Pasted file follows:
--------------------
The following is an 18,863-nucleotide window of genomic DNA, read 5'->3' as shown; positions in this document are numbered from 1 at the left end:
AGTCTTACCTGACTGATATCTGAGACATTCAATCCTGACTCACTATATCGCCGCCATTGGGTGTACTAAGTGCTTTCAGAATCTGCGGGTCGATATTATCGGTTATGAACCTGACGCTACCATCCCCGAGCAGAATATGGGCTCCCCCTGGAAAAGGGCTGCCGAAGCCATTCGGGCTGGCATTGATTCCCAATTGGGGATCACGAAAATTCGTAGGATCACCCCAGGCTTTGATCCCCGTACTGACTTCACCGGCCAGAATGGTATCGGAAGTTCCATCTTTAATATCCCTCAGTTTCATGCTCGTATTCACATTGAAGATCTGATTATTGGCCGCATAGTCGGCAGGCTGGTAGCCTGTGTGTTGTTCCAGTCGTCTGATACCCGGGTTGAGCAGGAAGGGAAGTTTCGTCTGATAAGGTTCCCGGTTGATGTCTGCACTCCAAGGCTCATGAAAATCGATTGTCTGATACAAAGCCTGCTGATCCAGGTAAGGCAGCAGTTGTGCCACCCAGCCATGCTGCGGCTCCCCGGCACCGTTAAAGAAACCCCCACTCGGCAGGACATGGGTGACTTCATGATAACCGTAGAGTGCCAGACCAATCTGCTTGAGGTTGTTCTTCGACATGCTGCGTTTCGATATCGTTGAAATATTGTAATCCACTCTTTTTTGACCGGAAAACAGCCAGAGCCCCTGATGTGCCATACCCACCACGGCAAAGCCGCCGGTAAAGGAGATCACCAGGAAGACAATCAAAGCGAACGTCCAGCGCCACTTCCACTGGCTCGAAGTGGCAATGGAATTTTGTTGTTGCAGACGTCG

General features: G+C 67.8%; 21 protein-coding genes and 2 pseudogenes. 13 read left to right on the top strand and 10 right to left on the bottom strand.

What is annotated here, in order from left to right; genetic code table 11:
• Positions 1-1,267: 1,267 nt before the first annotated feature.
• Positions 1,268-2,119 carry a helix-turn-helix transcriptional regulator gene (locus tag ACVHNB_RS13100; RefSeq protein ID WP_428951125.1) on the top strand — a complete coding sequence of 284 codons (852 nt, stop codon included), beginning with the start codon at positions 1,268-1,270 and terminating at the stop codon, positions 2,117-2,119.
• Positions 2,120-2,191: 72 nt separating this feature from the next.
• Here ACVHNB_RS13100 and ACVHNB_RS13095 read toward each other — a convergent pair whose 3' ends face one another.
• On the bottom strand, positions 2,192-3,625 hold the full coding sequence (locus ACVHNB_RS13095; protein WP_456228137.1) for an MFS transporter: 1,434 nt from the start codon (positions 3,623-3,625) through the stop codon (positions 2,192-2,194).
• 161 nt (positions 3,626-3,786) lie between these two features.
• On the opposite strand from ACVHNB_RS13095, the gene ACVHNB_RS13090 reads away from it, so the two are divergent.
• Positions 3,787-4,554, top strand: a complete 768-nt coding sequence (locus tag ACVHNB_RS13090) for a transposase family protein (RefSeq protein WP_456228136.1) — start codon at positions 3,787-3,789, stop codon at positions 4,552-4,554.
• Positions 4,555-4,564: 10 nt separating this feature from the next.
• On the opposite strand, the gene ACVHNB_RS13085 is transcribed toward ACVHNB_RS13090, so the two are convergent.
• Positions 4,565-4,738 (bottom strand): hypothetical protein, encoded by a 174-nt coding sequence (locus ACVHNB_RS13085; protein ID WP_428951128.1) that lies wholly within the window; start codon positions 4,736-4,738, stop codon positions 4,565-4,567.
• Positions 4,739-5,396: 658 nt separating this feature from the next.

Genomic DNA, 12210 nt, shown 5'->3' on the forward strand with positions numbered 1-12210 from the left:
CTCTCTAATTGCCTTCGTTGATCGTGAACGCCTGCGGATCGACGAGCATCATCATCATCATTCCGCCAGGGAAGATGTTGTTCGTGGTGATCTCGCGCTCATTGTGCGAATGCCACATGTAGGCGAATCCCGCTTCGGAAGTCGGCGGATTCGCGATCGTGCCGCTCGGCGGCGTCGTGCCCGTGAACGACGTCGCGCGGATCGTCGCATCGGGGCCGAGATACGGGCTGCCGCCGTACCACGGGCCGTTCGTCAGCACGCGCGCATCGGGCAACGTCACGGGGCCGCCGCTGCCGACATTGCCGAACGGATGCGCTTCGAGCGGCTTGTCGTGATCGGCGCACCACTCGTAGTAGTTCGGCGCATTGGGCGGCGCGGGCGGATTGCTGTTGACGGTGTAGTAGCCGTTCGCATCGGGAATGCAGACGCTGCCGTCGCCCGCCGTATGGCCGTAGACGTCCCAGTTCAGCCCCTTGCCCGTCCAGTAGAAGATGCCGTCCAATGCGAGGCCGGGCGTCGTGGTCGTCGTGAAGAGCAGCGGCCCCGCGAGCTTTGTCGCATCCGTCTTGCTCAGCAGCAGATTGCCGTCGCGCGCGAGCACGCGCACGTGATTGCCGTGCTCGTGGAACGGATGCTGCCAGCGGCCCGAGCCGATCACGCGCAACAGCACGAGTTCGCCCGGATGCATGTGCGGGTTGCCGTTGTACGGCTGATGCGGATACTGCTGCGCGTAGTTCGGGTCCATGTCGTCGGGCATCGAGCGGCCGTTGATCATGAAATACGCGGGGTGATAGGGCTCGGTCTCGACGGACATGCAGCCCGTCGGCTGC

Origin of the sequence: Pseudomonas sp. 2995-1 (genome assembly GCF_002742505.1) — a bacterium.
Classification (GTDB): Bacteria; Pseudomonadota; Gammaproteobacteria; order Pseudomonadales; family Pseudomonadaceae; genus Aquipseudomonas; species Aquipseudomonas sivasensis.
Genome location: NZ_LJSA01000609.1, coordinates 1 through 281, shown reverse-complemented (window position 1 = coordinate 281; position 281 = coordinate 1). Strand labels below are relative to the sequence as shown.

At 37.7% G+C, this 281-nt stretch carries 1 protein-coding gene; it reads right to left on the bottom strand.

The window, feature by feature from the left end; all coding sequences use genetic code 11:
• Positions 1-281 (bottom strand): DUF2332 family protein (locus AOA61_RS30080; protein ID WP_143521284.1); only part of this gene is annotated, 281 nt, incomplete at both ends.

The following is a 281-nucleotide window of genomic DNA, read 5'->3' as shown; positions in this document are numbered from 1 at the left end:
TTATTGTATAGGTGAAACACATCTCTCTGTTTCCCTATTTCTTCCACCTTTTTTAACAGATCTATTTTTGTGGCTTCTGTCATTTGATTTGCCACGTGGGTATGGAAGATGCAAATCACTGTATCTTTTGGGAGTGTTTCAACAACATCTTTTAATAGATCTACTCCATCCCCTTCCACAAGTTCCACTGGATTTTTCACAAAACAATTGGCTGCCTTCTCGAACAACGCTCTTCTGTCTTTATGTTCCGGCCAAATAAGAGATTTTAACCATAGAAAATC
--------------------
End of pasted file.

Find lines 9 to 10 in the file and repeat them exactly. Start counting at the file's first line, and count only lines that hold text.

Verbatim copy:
• On the bottom strand, positions 2,192-3,625 hold the full coding sequence (locus ACVHNB_RS13095; protein WP_456228137.1) for an MFS transporter: 1,434 nt from the start codon (positions 3,623-3,625) through the stop codon (positions 2,192-2,194).
• 161 nt (positions 3,626-3,786) lie between these two features.